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Discussion Starter #1
My 1978 truck has several problems. I bleed my brakes, but my pedal is still not tight. My brakes work, but the pedal almost hits the floor and when released the pedal does not come all the way up, so my brake lights stay on. What do I need to do?

2 I have replaced 3 power steering pumps on my truck in the past year. I put one on and it works fine until I don't drive it for a few weeks and then it has hard spots when I turn. I will replace it and the same thing happens again. The last one I replaced never got the hard spots out. What is going on? I can't keep replacing them.
 

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Power bleed the brakes, it only takes a little air to make them spongy and sometimes foot bleeding doesn't get enough volume through the system to get it all out.(Here's a tip that some might not know, when foot bleeding the system, DON'T pump the pedal a bunch of times to build pressure, it just aerates the fluid). And I agree with Critter, change out the steering gear.
Rob
 

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Normally if the pedal hangs on the floor it's a faulty booster.
 

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Discussion Starter #5 (Edited)
Would it be the steering gear if when I replace the pump it turns fine for a month or so, and when i don't drive it for a few weeks it has hard spots again. I don't have any leaks or slack in my steering. Also if I do need to replace the steering gear, How do I do that?
 

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I'm assuming they mean change out the steering box, not just a gear inside it. Just disconnect the steering shaft at the box, pull the pitman arm, and unbolt the box.
 

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Discussion Starter #7
Would it be the steering gear if when I replace the pump it turns fine for a month or so, and when i don't drive it for a few weeks it has hard spots again. I don't have any leaks or slack in my steering. Also if I do need to replace the steering gear, How do I do that?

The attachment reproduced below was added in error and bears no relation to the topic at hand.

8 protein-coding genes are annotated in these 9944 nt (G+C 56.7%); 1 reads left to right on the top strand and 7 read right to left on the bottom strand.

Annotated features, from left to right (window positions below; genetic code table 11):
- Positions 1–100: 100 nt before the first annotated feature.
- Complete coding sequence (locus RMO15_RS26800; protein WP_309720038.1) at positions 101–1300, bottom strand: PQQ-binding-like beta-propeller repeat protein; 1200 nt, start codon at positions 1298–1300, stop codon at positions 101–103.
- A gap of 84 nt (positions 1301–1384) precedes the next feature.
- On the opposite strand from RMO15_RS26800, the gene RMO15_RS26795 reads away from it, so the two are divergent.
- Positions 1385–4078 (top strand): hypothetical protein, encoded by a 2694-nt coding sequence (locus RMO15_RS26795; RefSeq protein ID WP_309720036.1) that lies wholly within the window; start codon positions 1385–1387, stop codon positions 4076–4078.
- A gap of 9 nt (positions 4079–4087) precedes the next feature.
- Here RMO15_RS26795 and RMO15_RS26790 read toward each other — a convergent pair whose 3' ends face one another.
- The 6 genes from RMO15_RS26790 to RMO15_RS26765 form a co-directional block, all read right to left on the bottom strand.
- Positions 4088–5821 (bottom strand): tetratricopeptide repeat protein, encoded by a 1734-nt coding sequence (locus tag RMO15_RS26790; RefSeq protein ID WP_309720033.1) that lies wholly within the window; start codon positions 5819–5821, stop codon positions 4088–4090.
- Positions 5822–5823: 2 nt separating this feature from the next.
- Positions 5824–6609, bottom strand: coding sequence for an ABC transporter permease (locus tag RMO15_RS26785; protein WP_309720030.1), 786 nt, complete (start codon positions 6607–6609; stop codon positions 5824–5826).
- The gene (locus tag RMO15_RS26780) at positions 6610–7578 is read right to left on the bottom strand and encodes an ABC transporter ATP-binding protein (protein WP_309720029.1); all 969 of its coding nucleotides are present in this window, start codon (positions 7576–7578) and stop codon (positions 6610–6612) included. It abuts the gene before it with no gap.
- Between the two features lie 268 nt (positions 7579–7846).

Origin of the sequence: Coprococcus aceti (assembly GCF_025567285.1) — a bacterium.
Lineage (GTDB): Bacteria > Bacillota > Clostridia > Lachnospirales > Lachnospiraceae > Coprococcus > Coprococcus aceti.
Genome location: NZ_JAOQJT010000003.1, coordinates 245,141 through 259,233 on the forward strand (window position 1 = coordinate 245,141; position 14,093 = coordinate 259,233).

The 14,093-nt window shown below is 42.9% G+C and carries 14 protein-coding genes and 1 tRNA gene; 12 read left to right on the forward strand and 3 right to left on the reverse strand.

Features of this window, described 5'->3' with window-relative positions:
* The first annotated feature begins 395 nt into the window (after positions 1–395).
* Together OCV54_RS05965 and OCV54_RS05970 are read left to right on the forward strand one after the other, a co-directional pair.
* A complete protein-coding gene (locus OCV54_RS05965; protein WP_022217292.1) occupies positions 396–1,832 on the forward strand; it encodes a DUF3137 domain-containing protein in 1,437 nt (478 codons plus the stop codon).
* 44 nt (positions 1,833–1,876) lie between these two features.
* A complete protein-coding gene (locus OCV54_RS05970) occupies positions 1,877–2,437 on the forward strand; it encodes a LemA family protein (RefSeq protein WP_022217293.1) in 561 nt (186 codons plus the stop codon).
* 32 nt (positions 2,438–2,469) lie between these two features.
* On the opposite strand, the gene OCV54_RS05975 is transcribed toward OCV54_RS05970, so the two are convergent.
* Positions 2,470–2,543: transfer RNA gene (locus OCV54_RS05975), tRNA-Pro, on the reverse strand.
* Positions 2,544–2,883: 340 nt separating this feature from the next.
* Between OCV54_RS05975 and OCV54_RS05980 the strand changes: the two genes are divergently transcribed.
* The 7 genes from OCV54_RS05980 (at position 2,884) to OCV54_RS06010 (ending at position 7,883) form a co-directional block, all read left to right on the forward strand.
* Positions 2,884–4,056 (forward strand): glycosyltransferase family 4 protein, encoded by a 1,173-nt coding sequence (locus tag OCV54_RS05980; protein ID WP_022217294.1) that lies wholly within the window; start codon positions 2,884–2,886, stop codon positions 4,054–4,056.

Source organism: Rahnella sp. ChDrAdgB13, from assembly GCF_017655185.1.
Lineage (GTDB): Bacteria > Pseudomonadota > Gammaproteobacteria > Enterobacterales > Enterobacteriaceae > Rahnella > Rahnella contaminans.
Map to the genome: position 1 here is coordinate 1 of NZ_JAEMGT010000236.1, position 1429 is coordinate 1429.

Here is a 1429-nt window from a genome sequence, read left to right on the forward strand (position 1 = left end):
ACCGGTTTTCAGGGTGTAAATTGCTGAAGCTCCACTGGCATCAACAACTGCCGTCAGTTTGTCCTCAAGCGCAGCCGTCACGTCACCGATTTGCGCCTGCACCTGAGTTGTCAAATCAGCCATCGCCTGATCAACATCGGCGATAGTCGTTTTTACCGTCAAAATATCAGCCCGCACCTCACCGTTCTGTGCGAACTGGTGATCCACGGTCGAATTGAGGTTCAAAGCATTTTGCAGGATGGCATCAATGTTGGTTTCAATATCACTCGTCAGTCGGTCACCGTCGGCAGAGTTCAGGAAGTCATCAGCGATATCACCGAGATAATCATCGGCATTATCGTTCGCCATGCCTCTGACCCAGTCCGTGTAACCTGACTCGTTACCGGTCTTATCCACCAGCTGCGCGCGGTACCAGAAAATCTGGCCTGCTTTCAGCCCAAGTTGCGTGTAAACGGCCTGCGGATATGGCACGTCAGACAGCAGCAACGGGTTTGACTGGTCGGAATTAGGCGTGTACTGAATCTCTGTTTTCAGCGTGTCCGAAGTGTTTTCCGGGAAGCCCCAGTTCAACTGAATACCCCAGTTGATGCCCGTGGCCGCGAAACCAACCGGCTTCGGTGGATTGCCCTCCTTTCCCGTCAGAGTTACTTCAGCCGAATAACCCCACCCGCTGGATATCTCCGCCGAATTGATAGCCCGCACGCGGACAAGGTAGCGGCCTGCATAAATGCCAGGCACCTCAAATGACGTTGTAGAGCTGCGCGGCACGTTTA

There is not any slack in the steering or leaks. When new pump is on it works fine for a while. I was thinking it was getting air in it somehow.
 

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If the valving in the box is faulty it over-works the pump, FORD pumps are an "on demand" pump meaning that they pump when you turn the wheels, not all the time like a Chrysler. If the valves are hung the pump is being over-worked.
 

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A good thing to check as well before buying the pricey steering box is to make sure the joints in the steering shaft aren't rusty or need lubricating. I had the same problem with my jeep. I replaced the pump...seemed to help, but the hard spots were still there. Replaced the steering gear box and hard spots were still there. At this point I was stumped...I was wondering if my ball joints or tie rod ends were binding, but I finally checked out the steering shaft and the joint close to the fire wall was almost completely frozen up! A few shots of WD 40 and the steering was smooth as silk. To bad I found this $2 fix after spending about $350. Give it a try!
 

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With the pump, are you flushing the system before putting the new pump on ?
I would check the axles U joints. If one is froze up it will act as you described.
 

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I'm assuming they mean change out the steering box, not just a gear inside it. Just disconnect the steering shaft at the box, pull the pitman arm, and unbolt the box.
Yes, the steering gear (as it is technically called) is also called the steering box.
Rob
 

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Discussion Starter #13
With the pump, are you flushing the system before putting the new pump on ?
I would check the axles U joints. If one is froze up it will act as you described.
How should I flush the system? I just removed the two lines and put some fluid in and turned the wheel side to side until it works.
 
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